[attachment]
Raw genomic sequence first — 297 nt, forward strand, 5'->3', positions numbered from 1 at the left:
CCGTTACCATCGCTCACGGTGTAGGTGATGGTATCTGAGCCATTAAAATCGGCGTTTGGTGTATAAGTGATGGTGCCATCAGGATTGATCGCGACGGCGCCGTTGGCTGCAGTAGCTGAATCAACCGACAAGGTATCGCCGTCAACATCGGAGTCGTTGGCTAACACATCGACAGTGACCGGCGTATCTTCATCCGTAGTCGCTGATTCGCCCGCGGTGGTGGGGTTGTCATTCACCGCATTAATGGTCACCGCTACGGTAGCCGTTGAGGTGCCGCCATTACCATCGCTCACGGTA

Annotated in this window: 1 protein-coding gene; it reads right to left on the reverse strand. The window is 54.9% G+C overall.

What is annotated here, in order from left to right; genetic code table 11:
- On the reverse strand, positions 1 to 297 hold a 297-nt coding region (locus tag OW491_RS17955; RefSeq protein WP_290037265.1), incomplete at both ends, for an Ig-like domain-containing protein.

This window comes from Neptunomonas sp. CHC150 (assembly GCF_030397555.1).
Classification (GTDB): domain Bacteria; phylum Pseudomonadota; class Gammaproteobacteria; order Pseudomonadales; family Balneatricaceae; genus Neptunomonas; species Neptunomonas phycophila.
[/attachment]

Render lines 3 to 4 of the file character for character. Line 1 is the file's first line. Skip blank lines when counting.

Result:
Annotated in this window: 1 protein-coding gene; it reads right to left on the reverse strand. The window is 54.9% G+C overall.

What is annotated here, in order from left to right; genetic code table 11: